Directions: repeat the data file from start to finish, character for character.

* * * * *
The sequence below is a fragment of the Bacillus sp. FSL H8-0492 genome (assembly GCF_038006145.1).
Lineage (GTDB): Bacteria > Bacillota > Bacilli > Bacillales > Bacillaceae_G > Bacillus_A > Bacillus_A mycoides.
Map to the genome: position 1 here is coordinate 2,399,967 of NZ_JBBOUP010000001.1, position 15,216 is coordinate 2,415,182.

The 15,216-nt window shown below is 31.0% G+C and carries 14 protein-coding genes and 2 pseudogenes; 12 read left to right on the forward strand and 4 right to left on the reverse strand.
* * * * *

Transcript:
The sequence below is a fragment of the Bacillus sp. FSL H8-0492 genome (assembly GCF_038006145.1).
Lineage (GTDB): Bacteria > Bacillota > Bacilli > Bacillales > Bacillaceae_G > Bacillus_A > Bacillus_A mycoides.
Map to the genome: position 1 here is coordinate 2,399,967 of NZ_JBBOUP010000001.1, position 15,216 is coordinate 2,415,182.

The 15,216-nt window shown below is 31.0% G+C and carries 14 protein-coding genes and 2 pseudogenes; 12 read left to right on the forward strand and 4 right to left on the reverse strand.